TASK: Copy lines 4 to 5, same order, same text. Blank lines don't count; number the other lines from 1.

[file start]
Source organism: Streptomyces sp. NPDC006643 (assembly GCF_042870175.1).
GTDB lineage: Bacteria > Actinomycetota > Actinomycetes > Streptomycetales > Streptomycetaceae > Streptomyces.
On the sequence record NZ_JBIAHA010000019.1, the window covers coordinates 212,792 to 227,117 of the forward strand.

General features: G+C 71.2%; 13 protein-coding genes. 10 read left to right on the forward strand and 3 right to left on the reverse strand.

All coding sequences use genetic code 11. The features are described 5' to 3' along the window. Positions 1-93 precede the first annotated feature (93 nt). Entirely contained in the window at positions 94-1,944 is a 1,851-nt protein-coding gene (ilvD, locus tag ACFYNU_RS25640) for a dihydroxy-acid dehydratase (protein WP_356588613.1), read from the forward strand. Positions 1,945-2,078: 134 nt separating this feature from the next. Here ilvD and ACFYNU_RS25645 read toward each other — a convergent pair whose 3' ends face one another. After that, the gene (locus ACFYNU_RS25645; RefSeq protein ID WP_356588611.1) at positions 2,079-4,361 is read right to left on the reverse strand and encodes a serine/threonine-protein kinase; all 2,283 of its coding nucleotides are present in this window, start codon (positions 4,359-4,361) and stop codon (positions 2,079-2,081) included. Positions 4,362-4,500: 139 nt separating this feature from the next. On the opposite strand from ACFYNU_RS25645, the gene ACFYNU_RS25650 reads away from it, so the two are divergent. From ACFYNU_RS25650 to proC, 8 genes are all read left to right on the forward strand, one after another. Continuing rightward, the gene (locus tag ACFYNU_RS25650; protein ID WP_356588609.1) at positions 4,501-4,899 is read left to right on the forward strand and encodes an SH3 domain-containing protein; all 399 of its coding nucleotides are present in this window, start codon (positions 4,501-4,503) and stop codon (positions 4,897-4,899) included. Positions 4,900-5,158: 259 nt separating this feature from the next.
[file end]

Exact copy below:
General features: G+C 71.2%; 13 protein-coding genes. 10 read left to right on the forward strand and 3 right to left on the reverse strand.

All coding sequences use genetic code 11. The features are described 5' to 3' along the window. Positions 1-93 precede the first annotated feature (93 nt). Entirely contained in the window at positions 94-1,944 is a 1,851-nt protein-coding gene (ilvD, locus tag ACFYNU_RS25640) for a dihydroxy-acid dehydratase (protein WP_356588613.1), read from the forward strand. Positions 1,945-2,078: 134 nt separating this feature from the next. Here ilvD and ACFYNU_RS25645 read toward each other — a convergent pair whose 3' ends face one another. After that, the gene (locus ACFYNU_RS25645; RefSeq protein ID WP_356588611.1) at positions 2,079-4,361 is read right to left on the reverse strand and encodes a serine/threonine-protein kinase; all 2,283 of its coding nucleotides are present in this window, start codon (positions 4,359-4,361) and stop codon (positions 2,079-2,081) included. Positions 4,362-4,500: 139 nt separating this feature from the next. On the opposite strand from ACFYNU_RS25645, the gene ACFYNU_RS25650 reads away from it, so the two are divergent. From ACFYNU_RS25650 to proC, 8 genes are all read left to right on the forward strand, one after another. Continuing rightward, the gene (locus tag ACFYNU_RS25650; protein ID WP_356588609.1) at positions 4,501-4,899 is read left to right on the forward strand and encodes an SH3 domain-containing protein; all 399 of its coding nucleotides are present in this window, start codon (positions 4,501-4,503) and stop codon (positions 4,897-4,899) included. Positions 4,900-5,158: 259 nt separating this feature from the next.